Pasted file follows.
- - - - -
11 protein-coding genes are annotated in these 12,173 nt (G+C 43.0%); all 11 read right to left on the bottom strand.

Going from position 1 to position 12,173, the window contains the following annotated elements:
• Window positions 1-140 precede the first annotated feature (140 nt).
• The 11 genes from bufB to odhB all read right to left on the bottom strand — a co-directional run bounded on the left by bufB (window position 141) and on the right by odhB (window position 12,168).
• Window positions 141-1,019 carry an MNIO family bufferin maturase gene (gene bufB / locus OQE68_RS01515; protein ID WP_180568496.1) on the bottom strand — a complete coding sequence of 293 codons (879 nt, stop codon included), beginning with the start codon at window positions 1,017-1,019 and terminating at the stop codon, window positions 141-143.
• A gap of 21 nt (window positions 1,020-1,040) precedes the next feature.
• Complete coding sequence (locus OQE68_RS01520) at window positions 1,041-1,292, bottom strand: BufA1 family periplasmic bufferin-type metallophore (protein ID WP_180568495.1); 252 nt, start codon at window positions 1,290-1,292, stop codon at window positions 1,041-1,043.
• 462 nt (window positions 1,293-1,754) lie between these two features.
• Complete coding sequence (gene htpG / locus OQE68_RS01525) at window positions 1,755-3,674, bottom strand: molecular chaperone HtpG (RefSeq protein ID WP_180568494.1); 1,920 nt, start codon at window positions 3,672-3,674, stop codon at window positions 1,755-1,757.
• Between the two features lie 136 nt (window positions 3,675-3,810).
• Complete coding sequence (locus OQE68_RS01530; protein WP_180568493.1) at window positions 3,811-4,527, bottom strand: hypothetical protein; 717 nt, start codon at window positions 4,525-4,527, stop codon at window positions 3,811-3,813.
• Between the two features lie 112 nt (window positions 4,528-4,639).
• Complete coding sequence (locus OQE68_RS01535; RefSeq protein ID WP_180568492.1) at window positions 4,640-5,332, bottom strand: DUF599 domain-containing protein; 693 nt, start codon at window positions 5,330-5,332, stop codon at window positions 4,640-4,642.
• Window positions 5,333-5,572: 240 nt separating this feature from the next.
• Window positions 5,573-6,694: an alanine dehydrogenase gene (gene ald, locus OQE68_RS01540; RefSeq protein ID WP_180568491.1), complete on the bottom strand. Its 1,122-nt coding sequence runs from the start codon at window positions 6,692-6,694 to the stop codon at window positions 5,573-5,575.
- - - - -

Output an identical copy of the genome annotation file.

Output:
11 protein-coding genes are annotated in these 12,173 nt (G+C 43.0%); all 11 read right to left on the bottom strand.

Going from position 1 to position 12,173, the window contains the following annotated elements:
• Window positions 1-140 precede the first annotated feature (140 nt).
• The 11 genes from bufB to odhB all read right to left on the bottom strand — a co-directional run bounded on the left by bufB (window position 141) and on the right by odhB (window position 12,168).
• Window positions 141-1,019 carry an MNIO family bufferin maturase gene (gene bufB / locus OQE68_RS01515; protein ID WP_180568496.1) on the bottom strand — a complete coding sequence of 293 codons (879 nt, stop codon included), beginning with the start codon at window positions 1,017-1,019 and terminating at the stop codon, window positions 141-143.
• A gap of 21 nt (window positions 1,020-1,040) precedes the next feature.
• Complete coding sequence (locus OQE68_RS01520) at window positions 1,041-1,292, bottom strand: BufA1 family periplasmic bufferin-type metallophore (protein ID WP_180568495.1); 252 nt, start codon at window positions 1,290-1,292, stop codon at window positions 1,041-1,043.
• 462 nt (window positions 1,293-1,754) lie between these two features.
• Complete coding sequence (gene htpG / locus OQE68_RS01525) at window positions 1,755-3,674, bottom strand: molecular chaperone HtpG (RefSeq protein ID WP_180568494.1); 1,920 nt, start codon at window positions 3,672-3,674, stop codon at window positions 1,755-1,757.
• Between the two features lie 136 nt (window positions 3,675-3,810).
• Complete coding sequence (locus OQE68_RS01530; protein WP_180568493.1) at window positions 3,811-4,527, bottom strand: hypothetical protein; 717 nt, start codon at window positions 4,525-4,527, stop codon at window positions 3,811-3,813.
• Between the two features lie 112 nt (window positions 4,528-4,639).
• Complete coding sequence (locus OQE68_RS01535; RefSeq protein ID WP_180568492.1) at window positions 4,640-5,332, bottom strand: DUF599 domain-containing protein; 693 nt, start codon at window positions 5,330-5,332, stop codon at window positions 4,640-4,642.
• Window positions 5,333-5,572: 240 nt separating this feature from the next.
• Window positions 5,573-6,694: an alanine dehydrogenase gene (gene ald, locus OQE68_RS01540; RefSeq protein ID WP_180568491.1), complete on the bottom strand. Its 1,122-nt coding sequence runs from the start codon at window positions 6,692-6,694 to the stop codon at window positions 5,573-5,575.